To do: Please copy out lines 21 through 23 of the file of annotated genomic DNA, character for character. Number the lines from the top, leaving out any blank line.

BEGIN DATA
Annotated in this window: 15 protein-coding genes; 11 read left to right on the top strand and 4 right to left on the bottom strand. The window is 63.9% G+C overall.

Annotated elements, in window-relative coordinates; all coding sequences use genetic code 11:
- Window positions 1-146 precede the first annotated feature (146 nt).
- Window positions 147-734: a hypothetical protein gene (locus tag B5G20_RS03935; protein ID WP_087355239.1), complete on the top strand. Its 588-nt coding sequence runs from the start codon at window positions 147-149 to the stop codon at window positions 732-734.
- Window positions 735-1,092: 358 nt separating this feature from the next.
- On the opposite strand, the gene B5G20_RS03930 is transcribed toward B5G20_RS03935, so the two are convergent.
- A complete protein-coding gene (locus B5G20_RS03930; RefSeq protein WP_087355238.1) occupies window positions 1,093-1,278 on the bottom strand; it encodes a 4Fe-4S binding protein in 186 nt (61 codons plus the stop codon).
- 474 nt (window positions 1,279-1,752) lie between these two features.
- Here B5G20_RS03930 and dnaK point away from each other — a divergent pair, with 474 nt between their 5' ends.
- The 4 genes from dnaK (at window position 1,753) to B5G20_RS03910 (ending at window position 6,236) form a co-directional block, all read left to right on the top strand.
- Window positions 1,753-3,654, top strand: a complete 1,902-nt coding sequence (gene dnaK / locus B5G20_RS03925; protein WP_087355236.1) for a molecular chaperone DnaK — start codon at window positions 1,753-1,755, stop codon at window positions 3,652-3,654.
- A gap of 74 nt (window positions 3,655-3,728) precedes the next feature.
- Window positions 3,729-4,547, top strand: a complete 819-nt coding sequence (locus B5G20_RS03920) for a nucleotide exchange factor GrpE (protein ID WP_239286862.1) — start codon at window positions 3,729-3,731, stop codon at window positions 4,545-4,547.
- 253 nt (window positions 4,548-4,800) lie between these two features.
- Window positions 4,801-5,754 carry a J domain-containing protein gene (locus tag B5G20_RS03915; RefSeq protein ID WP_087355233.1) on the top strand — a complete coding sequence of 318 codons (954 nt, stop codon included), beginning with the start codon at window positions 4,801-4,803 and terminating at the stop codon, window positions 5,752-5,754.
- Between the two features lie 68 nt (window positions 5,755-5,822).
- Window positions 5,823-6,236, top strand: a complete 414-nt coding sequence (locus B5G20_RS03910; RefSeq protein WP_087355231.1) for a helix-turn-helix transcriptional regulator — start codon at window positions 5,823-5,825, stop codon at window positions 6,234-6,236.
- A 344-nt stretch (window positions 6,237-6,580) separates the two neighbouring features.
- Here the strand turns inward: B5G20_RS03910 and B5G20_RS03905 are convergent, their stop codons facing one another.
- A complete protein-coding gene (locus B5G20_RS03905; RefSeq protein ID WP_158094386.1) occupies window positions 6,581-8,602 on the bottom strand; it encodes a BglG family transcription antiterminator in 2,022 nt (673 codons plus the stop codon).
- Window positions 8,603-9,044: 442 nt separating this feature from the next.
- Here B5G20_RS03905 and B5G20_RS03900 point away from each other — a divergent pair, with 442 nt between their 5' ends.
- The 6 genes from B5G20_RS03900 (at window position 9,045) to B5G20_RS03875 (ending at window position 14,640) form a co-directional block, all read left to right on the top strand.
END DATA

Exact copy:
- Window positions 8,603-9,044: 442 nt separating this feature from the next.
- Here B5G20_RS03905 and B5G20_RS03900 point away from each other — a divergent pair, with 442 nt between their 5' ends.
- The 6 genes from B5G20_RS03900 (at window position 9,045) to B5G20_RS03875 (ending at window position 14,640) form a co-directional block, all read left to right on the top strand.